School gets grant to restore historic barn
NORTH BENNINGTON — Southshire Community School has received a $15,000 grant to help preserve the historic barn on the school's campus.
The matching grant was one of 17 distributed this year as part of the Vermont Division of Historic Preservation's Barn Preservation Grant Program. The amount is the maximum allowed by the program. Forty-five organizations applied for the funds. In order to qualify, barns must be at least 50 years old and listed in, or eligible to be listed in, the National Register of Historic Places.
The school currently uses the barn primarily for storage, but moving forward hopes to use it as educational space and for community events.
The Southshire School sits on what was once the Sidney Colvin Farm. Originally built in 1835, and listed in the Vermont and National Registers of Historic Places, the farm was home to the prosperous Colvin family, who raised sheep and other assorted livestock and grew many different crops, according to the school. Sidney Colvin's grandfather, Reuben Colvin, was one of the earliest settlers in North Bennington, moving there in 1769 from Scituate, Rhode Island. He fought at the Battle of Bennington during the American Revolutionary War. The barn itself was built in 1855.
The Southshire School purchased the property in 1987.
"It is a piece of history that we care deeply about as part of our school and it deserves the care this project will provide," said Ann Fitzgerald, co-head of school.
Fitzgerald said that the barn was damaged by a tornado in 1998. "It picked up one corner of the barn and slammed it down a bit off of where it started, cracking a timber," she said.
The school's administrators say the grant money will be used for repair work consistent with the Secretary of the Interior's Standards for Rehabilitation, which calls for preserving features which convey the barn's historic, cultural, and architectural value.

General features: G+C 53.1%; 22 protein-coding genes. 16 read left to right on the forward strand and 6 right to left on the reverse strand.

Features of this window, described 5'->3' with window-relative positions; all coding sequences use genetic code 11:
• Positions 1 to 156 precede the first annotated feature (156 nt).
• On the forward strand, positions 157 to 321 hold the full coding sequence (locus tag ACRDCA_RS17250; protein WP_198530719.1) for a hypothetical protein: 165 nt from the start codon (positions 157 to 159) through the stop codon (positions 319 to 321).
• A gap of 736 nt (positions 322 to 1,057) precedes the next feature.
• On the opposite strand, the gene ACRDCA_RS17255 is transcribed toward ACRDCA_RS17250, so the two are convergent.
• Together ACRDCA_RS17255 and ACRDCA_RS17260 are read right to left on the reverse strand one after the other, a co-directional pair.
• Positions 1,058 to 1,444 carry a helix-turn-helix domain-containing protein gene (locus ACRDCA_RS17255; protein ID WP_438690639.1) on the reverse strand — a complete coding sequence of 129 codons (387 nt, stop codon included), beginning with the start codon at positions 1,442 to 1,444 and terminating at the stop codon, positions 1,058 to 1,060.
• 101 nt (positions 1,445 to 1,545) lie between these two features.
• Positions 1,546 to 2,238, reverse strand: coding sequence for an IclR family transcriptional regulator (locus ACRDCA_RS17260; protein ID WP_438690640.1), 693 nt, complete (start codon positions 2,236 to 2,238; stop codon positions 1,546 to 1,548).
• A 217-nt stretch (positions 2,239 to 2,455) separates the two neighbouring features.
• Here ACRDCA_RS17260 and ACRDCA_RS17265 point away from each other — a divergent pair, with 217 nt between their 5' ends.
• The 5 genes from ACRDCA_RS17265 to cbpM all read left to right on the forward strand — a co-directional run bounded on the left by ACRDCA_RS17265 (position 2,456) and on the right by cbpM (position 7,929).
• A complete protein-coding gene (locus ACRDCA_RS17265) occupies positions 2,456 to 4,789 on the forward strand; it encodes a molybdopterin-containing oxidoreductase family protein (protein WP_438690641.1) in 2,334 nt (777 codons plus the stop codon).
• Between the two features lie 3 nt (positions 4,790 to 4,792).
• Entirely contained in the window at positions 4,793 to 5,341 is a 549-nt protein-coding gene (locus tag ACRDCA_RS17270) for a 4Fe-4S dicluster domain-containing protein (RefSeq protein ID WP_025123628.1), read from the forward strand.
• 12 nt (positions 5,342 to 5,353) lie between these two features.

"We are really thrilled to have been awarded the matching grant and appreciate VDHP's support of our project," said Coleen Healy, co-head of school. "Stabilizing the barn is an important project for our school and our community. But, we're also excited about the opportunity to incorporate the science, math, and history associated with the barn into our curricula. Our students are excited to learn through the project and to be part of it."
The Southshire barn was the only one in Bennington County selected by the grant program, but two in Windham County were chosen: the Brattleboro Retreat Farm and Clark Farm in Newfane.
The Southshire School is home to 35 students ages 5 to 14. "The school focuses on the individual as a learner, teaching the importance of leadership, personal responsibility, and good citizenship," said the school's administrators in a press release. "Southshire strives to help children become individuals who possess academic and critical thinking skills, a love of learning, and a strong interest in becoming creative, contributing members of our community. The Southshire culture encourages students to respect each other's thoughts, opinions and interests."
Derek Carson can be reached at email@example.com, at @DerekCarsonBB on Twitter and 802-447-7567, ext. 122.
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